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Wednesday, May 31, 2017

Forgotten songs of the 1980s: "Watusi Rodeo" by Guadalcanal Diary


If anyone gives the 1980s band Guadalcanal Diary any consideration anymore, it's as the Athens-based band that wasn't R.E.M. (Even though Guadalcanal Diary were more accurately from suburban Atlanta).  Or as that other Georgia band that "kind of sounded like R.E.M."

This is unfortunate, because Guadalcanal Diary was an outstanding band in their own right. And though they shared the same jangly guitar sound as R.E.M., it's far too reductive and unfair to brand GD as mere R.E.M. copycats. (Can we agree that saying that any music "sounds like R.E.M." is like describing a food as "tasting like chicken"). Guadalcanal Diary mastered a fairly wide variety of styles, from the aforementioned jangly pop, to 1950s Buddy Holly-esque love songs, to hard rock, to folk rock, and punky rave-ups. Songwriter and singer Murray Attaway tackled a variety of subjects in his lyrics, with a healthy combination of wisdom and humor: religious fervor and doubt ("Fear of God" and numerous others--this was a popular subject for Attaway), disappeared adventurers ("Michael Rockefeller"), a guy who thinks he has the same personality as a certain violent member of the Three Stooges ("I See Moe"), a dairy farmer who enjoys his job just a little too much ("Cattle Prod")...and this is just scraping the surface. In just four albums from 1984-1989, Guadalcanal Diary covered a lot of territory, and it's difficult to pick a favorite song.

One of the band's best songs, though, is also their best known (in as much as they have a "best known song"). "Watusi Rodeo," from their debut album Walking in the Shadow of the Big Man. The song is a blazing, surf-punky romp with powerhouse drumming and lyrics that tell a bizarre, hilarious story of Texans imposing their Lone Star State lifestyle onto the bewildered people of the Congo. It is a satirical send-up of cultural imperialism. It's also an unjustly forgotten gem of the eighties.


So here you go. Here's a clip of "Watusi Rodeo" taken from YouTube:




So why did Guadalcanal Diary not become bigger? I don't think there's an easy answer to that. The music world is littered with bands and performers who "should have made it big." The music business and music listeners are fickle and difficult to predict. I'm sure that existing in the same place and time as R.E.M. didn't help GD. At least they left us with a brilliant recorded legacy, and anyone who stumbles on their music will surely be rewarded.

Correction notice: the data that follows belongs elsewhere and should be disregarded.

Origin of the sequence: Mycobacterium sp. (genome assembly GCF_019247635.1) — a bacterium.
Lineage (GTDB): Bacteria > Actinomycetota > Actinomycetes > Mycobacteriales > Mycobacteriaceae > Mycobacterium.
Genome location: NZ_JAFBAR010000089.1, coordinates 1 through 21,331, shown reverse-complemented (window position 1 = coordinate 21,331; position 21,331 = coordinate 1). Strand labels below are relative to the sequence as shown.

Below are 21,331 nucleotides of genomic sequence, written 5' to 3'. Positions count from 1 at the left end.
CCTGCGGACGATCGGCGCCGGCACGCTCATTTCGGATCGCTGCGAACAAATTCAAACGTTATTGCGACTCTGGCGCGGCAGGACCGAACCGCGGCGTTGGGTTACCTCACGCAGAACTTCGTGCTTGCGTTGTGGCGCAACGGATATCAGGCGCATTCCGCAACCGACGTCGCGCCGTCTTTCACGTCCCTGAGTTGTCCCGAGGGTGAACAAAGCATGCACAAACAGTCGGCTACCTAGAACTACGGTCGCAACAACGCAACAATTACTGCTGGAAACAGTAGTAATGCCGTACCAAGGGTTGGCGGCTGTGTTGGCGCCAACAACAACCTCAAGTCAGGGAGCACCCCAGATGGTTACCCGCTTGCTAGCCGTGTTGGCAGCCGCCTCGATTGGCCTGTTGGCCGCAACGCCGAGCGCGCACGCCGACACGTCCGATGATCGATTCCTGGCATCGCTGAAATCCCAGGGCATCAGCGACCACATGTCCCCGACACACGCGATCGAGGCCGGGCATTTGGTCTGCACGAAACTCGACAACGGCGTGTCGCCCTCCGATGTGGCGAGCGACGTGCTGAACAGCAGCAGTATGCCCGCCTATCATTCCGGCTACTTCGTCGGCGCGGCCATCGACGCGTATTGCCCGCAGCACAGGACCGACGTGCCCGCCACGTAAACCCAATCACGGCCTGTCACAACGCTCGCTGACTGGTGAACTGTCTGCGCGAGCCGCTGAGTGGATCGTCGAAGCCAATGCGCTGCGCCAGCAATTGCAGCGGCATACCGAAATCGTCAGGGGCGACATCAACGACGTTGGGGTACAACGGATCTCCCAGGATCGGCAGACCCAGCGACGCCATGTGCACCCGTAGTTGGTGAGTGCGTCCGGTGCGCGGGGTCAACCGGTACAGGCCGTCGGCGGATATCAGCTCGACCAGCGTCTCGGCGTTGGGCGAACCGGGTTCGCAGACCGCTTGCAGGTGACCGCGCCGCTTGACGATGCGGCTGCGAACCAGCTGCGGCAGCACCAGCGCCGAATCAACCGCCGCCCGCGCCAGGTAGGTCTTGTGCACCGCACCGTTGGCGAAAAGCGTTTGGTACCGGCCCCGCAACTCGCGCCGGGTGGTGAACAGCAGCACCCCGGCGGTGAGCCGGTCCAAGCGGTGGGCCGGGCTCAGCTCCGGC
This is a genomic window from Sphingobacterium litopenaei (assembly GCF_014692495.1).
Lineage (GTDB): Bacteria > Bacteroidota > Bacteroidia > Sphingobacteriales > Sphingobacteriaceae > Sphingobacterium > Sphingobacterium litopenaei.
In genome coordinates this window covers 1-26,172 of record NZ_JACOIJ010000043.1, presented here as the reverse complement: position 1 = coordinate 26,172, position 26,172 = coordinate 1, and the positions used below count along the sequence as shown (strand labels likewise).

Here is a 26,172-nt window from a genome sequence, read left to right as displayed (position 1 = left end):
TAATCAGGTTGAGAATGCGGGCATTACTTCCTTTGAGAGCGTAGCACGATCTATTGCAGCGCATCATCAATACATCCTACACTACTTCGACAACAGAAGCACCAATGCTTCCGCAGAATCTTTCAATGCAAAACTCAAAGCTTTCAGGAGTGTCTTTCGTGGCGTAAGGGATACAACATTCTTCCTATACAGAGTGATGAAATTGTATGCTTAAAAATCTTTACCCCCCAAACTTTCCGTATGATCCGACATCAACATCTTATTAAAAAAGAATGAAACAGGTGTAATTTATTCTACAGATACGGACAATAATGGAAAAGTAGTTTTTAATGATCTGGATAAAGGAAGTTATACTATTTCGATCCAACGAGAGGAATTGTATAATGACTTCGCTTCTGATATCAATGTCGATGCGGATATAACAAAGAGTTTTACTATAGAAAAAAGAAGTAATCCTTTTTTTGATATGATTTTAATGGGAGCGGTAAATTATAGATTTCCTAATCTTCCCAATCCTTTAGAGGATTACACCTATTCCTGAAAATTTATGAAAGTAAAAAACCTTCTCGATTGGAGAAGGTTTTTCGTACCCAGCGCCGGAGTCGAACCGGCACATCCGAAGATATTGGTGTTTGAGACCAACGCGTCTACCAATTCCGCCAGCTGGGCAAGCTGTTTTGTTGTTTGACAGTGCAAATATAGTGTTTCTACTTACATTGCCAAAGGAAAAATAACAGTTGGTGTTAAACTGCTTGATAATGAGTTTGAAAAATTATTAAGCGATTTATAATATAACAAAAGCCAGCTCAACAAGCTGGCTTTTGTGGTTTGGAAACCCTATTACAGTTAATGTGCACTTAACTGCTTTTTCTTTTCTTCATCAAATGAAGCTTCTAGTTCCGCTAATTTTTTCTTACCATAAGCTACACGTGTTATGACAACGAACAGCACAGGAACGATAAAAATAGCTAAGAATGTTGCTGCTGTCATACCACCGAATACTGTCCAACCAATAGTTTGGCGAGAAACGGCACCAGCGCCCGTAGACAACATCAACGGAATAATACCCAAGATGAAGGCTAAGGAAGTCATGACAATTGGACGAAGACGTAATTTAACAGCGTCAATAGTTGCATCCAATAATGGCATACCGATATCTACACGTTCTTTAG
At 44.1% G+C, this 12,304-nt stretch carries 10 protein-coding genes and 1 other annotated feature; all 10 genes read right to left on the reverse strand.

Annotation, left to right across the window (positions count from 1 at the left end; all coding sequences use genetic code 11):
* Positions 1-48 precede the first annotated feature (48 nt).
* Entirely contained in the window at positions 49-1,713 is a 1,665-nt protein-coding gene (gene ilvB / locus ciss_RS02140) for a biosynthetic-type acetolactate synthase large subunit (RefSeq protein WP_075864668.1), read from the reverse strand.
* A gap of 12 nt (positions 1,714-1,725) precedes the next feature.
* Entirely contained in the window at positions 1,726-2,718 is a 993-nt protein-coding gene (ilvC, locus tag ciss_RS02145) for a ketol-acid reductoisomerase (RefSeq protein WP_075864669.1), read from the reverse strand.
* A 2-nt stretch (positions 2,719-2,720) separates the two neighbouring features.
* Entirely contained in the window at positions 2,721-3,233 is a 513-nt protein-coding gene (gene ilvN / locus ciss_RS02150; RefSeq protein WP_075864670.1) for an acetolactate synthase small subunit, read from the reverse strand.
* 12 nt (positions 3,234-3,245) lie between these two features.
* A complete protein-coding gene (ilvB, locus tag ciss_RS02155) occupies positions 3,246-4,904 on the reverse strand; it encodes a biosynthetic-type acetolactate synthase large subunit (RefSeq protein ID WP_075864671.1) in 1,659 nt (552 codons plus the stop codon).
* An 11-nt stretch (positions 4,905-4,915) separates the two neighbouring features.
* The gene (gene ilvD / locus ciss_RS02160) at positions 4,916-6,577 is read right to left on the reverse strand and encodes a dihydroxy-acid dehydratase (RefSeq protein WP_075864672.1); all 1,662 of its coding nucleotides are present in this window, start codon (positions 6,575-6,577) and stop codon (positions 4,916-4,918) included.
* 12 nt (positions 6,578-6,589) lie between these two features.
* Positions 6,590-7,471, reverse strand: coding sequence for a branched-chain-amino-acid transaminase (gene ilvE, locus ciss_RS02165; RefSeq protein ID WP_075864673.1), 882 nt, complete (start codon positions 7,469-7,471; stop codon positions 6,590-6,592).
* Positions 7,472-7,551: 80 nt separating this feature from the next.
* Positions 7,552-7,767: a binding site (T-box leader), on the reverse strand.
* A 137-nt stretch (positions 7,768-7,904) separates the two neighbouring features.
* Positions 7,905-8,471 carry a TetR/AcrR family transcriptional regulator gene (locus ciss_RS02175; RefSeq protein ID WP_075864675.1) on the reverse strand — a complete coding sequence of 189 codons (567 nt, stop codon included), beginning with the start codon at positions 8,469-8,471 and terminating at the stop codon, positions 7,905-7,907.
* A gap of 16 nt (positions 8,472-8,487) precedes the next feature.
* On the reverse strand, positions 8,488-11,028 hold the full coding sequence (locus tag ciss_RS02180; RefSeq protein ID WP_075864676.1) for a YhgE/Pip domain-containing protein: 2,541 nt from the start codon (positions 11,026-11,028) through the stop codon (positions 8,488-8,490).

"You know that what you eat you are..."


George Harrison's inspiration for a certain Beatles song. If you're a fan of the Fabs, you will know this one right away.

Wednesday, May 17, 2017

Some observations about Simon & Garfunkel's "America"

I was watching television last night and a commercial came on that featured the song “America” by Simon & Garfunkel. The commercial itself I can barely recall, I don’t even remember the product, but hearing that song made me emotional. It’s a song that I’ve liked since I was a kid, but a song that has taken on deeper meaning as I’ve gotten older. In just a few short verses, Paul Simon creates a cinematic story of two young lovers heading off on a bus trip to “look for America.” Simon perfectly evokes the feelings we all have on any trip: the initial excitement (“Laughing on the bus, playing games with the faces”)--which eventually leads to boredom (“Toss me a cigarette…”)-- reflection on the beauty of the countryside (“The moon rose over an open field”)--and finally to a bit of ennui (“’Kathy, I’m lost’ I said”)—. And then the song concludes with the narrator seeing the endless lines of anonymous cars on the turnpike, like Kathy and the narrator, “looking for America.”

But the song got me to thinking—and it often gets me to thinking anytime I hear it—can we ever “find America”? What IS America? And then this led me to recall the vacation we took in December, driving from Michigan to Florida and back again. I was struck by how vast this country truly is. The geography ever changing and unfolding in bold unexpected ways as one drives the long distance from north to south/south to north. It’s amazing that such a diverse and enormous country even IS a nation. And will we ever—CAN we ever--agree on what America is?

I don’t quite know where I’m going with this. I suppose the uncertain times we are currently experiencing made “America” hit me a bit harder than usual.